In conclusion does a father really need a law to prevent him shunning a son?
I believe it really comes down to a choice between "who do you love more". Do you care about your relationship with [whoever] or with the elders / the WTS.
Some people make the wrong choice for the best of reasons and regret it. I can totally understand why people don't want to acknowledge the reality that their protests of "the WTS made me do it" may not be 100% valid. It's harder to accept that "no, I did that, it was wrong and I'm ashamed".
I think if we go along with the idea that "the WTS can make you do it" it plays into the WTS hands of making it easier for people to do and thus more likely and more effective. Instead we should be telling people that "you, YOU are choosing to do this and it's unkind and you will feel bad WHEN you realize the truth".
It removes the illusion of WTS control and reminds people that they don't need to be controlled.
There are things that when done alone pose no problem, but are regulated when done in large groups. For instance, in Canada, someone can walk anywhere in town with a billboard and protest on the subject of his choice. However, if a large group does the same thing, they must give their time and trajectory they will take to the police ahead of time, otherwise, it will be deemed illegal
I think that is the case of having a law purely for practical purposes. Having a large group march in a field somewhere is fine and no one is going to be arrested.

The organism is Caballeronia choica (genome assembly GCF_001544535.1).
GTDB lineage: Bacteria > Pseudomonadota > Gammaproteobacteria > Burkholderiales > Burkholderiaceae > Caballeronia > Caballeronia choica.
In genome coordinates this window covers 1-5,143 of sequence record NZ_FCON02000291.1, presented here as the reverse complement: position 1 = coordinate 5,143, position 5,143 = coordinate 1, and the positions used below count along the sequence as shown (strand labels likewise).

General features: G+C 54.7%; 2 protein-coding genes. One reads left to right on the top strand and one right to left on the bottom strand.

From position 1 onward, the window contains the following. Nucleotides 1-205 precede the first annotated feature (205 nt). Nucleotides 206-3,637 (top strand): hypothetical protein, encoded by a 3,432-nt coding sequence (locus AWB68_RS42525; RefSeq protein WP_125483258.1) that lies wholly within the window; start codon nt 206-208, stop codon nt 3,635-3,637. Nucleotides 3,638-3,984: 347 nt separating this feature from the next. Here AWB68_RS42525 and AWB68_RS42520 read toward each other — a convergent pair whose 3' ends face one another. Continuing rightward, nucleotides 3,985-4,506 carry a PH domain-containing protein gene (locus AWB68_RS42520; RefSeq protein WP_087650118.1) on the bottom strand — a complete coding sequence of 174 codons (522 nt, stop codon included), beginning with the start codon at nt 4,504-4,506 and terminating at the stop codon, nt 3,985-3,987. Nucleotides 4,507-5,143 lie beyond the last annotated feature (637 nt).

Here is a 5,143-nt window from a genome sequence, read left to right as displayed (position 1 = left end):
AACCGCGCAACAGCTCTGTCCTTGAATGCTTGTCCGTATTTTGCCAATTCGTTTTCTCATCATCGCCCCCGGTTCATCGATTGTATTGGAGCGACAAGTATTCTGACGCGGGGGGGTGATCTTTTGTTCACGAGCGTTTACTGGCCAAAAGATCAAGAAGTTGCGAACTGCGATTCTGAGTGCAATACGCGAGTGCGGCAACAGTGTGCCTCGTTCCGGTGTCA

I know you are playing devil's advocate here, however, you must acknowledge that these are word games that can easily be exposed to a jury.
Yes, but to a jury who doesn't know the ins and outs of things it will be convincing. Also, way before it gets to a jury it has to gain support through media representations to politicians and the electorate. I don't think the media is capable of explaining it or could be bothered ... where's the blood? They're not interested.
However, being shunned by everyone you ever loved can be hurtful to such an extent that some will even commit suicide.
That isn't enough to make something illegal. There are lots of things that "cause" people to commit suicide - relationship breakups for example, but we could never make those illegal simply because of that.
For instance, a cop could not be seen fraternising on a regular basis with known gang members. However, there is a world of difference between loosing your job and loosing your friends.
Dam... this complicate things... I will really have to think about this one further.
That's the issue. Take what people are suggesting and then apply that same law to other situations. If you can come up with bizarre cases then it wouldn't work as a law.
Imagine a teacher caught visiting a brothel and / or hanging around with drug dealers. Should the school be allowed to fire them? Should the teacher then be allowed to sue the school and have the principal arrested?
Laws have to have clear benefit and not rely on vague notions of "we'd only use it where it was intended". The intention has to be codified and it can't call out specific groups. If the law relies on saying "Jehovahs Witnesses can't ..." then it would never pass.